Artemis (white cat): This had a taro buttercream filling. Taro is a very common ingredient used in Asian desserts; it’s a root vegetable similar to a potato or yam. This tasted like straight up pureed taro in buttercream.

Sailor Pluto: I honestly don’t remember what flavor the filling was but I did wolf it down, so I must have liked it!

Sailor Uranus: Enchanted Berries (raspberry and strawberry). I really enjoyed the filling for this macaron because I don’t really like raspberry on its own, but combining it with strawberry

Sailor Saturn: Vanilla buttercream was smooth and sweet.

hanhgry.com | me at Honey & Butter macarons

Me sitting in front of the Airstream trailer where Honey & Butter is located!
Shirt: American Eagle Outfitters
Skirt: old, Modcloth
Shoes: old, Bait Footwear

 

Honey & Butter
2930 Bristol Street
Costa Mesa, CA 92626

Hours:
Monday: Closed
Tuesday-Sunday: 12PM- until SOLD OUT

Prices:
Regular: $2
Character: $2.50-$3

hanhgry.com | soft serve cone with sprinkles from Dilly's Corner

small town & good eats: doylestown

My husband and I both grew up on the East Coast (suburbs of Philadelphia for him, suburbs of Washington, DC for me). We live in Los Angeles now but go back home several times a year. We’re at the age now where everyone we know is getting married, so the visits home have been more frequent the past few years for all the weddings.

A few weekends ago we flew back to Ross’s hometown of Doylestown, a sleepy and picturesque suburb of Philadelphia, for his friend’s wedding. Doylestown is very idyllic and much more rural than from where I grew up. It’s a very old town with beautiful homes (some from the 18th and 19th centuries), with a cute downtown area with lots of restaurants.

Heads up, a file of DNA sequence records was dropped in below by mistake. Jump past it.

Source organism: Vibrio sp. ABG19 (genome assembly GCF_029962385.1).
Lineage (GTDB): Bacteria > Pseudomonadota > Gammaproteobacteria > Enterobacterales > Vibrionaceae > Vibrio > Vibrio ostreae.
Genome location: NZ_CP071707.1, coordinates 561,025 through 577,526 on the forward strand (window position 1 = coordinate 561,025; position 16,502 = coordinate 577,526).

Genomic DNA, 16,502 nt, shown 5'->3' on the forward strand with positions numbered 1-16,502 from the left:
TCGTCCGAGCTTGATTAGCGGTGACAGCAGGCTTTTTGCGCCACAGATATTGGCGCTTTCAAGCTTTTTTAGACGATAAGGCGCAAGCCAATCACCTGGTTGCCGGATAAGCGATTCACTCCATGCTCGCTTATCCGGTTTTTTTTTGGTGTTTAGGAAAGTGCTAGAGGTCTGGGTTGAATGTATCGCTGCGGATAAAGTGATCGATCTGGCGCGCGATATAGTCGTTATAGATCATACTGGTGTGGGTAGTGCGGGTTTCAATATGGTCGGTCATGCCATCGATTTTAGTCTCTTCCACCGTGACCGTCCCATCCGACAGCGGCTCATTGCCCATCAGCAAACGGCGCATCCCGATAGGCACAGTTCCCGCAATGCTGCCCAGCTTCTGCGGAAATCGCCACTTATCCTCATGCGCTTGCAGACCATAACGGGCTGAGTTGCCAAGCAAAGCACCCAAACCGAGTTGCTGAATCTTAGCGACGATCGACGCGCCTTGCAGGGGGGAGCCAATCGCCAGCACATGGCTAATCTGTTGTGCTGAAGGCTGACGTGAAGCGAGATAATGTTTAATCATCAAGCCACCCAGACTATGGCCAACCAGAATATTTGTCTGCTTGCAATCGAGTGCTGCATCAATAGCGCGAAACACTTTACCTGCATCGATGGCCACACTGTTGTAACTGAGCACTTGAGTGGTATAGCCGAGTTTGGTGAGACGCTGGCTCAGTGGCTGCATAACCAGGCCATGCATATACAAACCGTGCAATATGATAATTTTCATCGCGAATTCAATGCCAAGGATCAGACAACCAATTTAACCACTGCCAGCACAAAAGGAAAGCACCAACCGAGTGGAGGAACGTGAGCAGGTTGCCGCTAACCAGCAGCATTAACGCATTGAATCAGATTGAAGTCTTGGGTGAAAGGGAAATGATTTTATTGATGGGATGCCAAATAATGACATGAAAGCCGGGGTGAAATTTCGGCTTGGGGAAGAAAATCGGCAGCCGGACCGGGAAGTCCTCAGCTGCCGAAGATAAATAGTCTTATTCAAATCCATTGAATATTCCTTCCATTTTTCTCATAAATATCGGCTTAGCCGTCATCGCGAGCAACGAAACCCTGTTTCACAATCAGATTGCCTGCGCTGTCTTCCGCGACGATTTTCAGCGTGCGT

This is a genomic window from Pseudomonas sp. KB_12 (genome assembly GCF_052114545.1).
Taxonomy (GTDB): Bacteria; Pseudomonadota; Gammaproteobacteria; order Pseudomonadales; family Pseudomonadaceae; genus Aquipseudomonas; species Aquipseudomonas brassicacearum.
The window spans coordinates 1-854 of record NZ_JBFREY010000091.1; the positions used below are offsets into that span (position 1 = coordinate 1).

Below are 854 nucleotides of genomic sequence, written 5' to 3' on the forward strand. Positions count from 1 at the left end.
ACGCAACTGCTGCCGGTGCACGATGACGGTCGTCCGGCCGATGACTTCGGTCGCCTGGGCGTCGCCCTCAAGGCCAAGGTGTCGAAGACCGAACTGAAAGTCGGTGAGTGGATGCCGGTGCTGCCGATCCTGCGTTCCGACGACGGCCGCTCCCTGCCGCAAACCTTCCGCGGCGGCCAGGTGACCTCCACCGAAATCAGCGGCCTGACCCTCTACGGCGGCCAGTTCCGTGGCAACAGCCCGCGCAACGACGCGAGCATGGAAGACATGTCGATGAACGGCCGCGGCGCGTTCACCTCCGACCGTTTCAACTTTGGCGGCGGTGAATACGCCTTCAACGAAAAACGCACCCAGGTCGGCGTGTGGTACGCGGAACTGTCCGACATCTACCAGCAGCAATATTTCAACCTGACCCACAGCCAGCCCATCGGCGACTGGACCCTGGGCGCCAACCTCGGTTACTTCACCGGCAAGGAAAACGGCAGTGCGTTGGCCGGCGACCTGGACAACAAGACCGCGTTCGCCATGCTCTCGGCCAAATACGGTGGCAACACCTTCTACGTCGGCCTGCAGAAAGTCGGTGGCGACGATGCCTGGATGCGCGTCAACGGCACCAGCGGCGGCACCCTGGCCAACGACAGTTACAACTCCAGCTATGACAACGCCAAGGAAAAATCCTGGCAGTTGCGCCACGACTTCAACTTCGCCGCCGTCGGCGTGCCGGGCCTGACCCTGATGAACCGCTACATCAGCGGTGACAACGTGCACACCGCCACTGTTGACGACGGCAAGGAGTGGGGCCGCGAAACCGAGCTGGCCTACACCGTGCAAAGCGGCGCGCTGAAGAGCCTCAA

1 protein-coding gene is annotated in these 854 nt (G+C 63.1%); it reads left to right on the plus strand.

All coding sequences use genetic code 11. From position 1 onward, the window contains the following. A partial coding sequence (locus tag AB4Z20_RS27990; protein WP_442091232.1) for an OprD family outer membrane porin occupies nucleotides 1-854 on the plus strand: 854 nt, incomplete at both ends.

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Frances Bakery: macarons and cronuts

hanhgry.com | macarons from Frances Bakery

Every so often, a few former co-workers and I go on hikes (these are pretty short hikes, just a couple miles). It’s great to exercise and all, but the best part is going out to eat afterward. And then sometimes we get dessert. So many options around for dessert. Baked goods or pastries? Bubble tea? Ice cream? It all depends on your mood.

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bon appetea, ice cream, and polka dots on polka dots

hanhgry.com | jumping in front of the Fosselman's sign

Ross had some free time before he had to go to set for the last day of shooting on the film, so we went to a few places I love in the San Gabriel Valley.

The SGV is a region in Los Angeles County that is known for its Asian population and concentration of good and affordable Asian restaurants. You can find restaurants representing the different cuisines of China, Vietnam, Korea, and so on. But the SGV has a LOT of Chinese and Vietnamese restaurants, so much so that there are restaurants specializing in specific regional cuisine such as Sichuan, Cantonese, or the typical Americanized Chinese food.

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hanhgry.com | bowl of vegetarian shiitake shio ramen at Ramen Champ

Vegetarian ramen at Ramen Champ!

Los Angeles is a mecca for people with alternative diets (vegetarian! vegan! gluten-free! raw! etc.) and you can find a vegetarian version of almost anything here. It’s usually very easy to find good vegetarian options even at places that don’t specifically cater to vegetarians. Vegetarian versions of dishes I thought I could never eat again are plentiful here, including Vietnamese pho and Japanese ramen.

I know the idea of vegetarian or vegan ramen sounds blasphemous to most ramen purists but when it’s done well, it tastes really good. And in LA, there are a variety of places that serve vegetarian ramen, one of them being Ramen Champ.